Michelangelo’s David and Queen Victoria

By Stuart Frost

Fig Leaf for Cast of Michelangelo's DavidThe Cast Courts at the V&A are one of the most extraordinary museum spaces anywhere in the world. Whilst the V&A’s collections of original medieval and Renaissance works are renowned, its remarkable collection of nineteenth century copies of sculptures are perhaps less well known. The majority of the plaster casts and electrotypes are of medieval and Renaissance works, reflecting Victorian taste.

Visitors to the Cast Courts at the Museum can see reproductions of some of the most well-known works of the period standing side-by-side, including Michelangelo’s vast David, arguably the most famous sculpture in the world.  

Casts were once a relatively common sight in museums where they were seen as valuable teaching tools. In the early 20th century, unfortunately, many collections of casts were disposed of and destroyed. Other copies of David were not so fortunate as the V&A’s and no longer survive.

Casts came to mind as I sat down to write this entry because I recently saw one of my favourite objects, a plaster cast fig-leaf, in an unfamiliar context.  The leaf is being used as the main image in current promotional material for a forthcoming temporary exhibition at the Barbican Art Gallery, Seduced: Art and Sex from Antiquity to Now (12 October  2007 – 27 January 2008). The story of the relationship between art, sex, society and censorship should make for a fascinating exhibition and it’s one I’m looking forward to seeing.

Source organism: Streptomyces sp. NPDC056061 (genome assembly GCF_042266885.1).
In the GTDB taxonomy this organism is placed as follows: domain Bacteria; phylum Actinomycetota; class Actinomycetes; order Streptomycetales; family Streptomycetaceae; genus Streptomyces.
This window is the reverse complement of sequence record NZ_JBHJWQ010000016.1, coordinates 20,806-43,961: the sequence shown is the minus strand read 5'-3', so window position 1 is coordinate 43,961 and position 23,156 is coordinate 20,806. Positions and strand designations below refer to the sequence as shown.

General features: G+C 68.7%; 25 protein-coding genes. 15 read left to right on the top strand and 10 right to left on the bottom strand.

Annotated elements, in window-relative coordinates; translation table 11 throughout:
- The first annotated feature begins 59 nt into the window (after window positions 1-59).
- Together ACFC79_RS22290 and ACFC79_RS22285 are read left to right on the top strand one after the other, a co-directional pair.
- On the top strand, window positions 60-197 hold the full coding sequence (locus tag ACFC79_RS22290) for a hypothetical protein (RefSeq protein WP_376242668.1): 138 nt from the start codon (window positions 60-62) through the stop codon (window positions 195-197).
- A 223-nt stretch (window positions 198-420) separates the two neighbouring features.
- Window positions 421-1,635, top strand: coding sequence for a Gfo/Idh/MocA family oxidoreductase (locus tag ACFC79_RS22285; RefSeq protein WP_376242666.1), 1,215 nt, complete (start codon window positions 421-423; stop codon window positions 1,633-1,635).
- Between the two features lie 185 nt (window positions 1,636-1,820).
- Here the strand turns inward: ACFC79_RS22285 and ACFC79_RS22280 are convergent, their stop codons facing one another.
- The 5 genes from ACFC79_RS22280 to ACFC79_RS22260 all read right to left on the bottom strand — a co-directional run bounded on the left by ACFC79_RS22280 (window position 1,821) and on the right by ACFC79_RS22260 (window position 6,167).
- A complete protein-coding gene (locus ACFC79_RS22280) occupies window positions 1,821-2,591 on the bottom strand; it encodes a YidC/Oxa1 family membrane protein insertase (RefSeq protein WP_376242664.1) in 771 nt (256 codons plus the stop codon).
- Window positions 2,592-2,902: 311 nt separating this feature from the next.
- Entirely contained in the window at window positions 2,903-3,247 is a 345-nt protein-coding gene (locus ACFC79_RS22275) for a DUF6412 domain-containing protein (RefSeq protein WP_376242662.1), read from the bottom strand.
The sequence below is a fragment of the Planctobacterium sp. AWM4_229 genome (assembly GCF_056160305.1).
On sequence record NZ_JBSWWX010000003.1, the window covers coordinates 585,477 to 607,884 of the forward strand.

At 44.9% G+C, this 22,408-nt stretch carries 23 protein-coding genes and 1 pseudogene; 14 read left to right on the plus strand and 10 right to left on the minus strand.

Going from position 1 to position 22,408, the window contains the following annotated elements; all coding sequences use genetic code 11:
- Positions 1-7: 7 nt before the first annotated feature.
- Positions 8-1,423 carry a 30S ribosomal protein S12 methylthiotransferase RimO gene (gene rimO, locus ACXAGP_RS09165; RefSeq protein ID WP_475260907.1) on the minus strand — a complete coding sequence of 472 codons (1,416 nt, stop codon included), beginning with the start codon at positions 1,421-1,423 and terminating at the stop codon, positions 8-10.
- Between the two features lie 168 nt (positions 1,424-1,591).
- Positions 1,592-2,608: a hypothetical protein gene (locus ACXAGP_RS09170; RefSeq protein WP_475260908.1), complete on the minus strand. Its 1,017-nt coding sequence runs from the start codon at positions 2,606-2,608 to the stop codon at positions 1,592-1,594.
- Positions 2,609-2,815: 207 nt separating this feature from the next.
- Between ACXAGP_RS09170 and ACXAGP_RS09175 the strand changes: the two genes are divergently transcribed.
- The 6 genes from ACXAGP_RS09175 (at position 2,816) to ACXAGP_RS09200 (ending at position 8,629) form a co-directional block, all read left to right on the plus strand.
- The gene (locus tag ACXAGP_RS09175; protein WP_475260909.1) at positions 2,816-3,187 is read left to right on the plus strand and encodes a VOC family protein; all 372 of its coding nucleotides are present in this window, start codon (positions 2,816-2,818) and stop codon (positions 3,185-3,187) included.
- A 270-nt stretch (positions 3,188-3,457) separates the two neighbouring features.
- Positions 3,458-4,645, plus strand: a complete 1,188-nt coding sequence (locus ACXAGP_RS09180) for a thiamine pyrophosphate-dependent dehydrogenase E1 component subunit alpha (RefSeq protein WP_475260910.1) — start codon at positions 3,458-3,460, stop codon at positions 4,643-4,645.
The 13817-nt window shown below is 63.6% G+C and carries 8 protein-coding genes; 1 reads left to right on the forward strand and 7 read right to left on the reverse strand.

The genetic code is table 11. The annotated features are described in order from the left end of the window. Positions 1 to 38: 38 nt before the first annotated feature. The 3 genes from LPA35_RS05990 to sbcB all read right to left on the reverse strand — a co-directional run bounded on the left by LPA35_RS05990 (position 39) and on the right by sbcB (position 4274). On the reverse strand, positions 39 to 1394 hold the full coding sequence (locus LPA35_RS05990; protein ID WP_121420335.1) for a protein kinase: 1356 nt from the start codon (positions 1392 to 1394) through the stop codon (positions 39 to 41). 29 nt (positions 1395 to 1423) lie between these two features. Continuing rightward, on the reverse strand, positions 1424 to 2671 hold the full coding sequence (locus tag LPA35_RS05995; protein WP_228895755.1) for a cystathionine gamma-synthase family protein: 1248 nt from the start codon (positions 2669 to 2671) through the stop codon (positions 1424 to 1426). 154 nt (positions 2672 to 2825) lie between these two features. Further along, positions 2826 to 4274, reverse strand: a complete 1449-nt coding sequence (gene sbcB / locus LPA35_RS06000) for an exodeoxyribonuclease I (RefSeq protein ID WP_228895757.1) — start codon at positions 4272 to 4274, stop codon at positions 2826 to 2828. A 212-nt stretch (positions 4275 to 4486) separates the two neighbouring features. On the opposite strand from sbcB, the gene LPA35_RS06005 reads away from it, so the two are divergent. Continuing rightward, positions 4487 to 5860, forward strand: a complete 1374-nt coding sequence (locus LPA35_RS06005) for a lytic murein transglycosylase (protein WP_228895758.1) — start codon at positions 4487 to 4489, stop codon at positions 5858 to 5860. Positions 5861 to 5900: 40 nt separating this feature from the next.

Michelangelo DavidThe fig-leaf is usually displayed at the V&A in a case on the back of the pedestal for Michelangelo’s David. It is easy to miss in this location which is a shame as it has a good story attached to it. The forthcoming exhibition at the Barbican should help raise its profile. Anecdotal information links the creation of the fig-leaf to Queen Victoria’s first viewing of the copy of David. She apparently found the nudity of the figure shocking. The cast was used to cover the genitals of David during royal visits, and was last used in the time of Queen Mary (1867-1953). 

The addition of fig-leaves to nude statues was apparently not uncommon in the nineteenth century, nor was the over-painting of troublesome areas of anatomy. In some instances access to objects was even restricted. Attitudes to sex and sexuality have been very different in the past, whether in ancient Greece, Renaissance Florence or Victorian Britain. Whilst attitudes can change significantly over time, surely it is impossible to imagine a situation in the future where David’s fig-leaf might need to be brought out of retirement?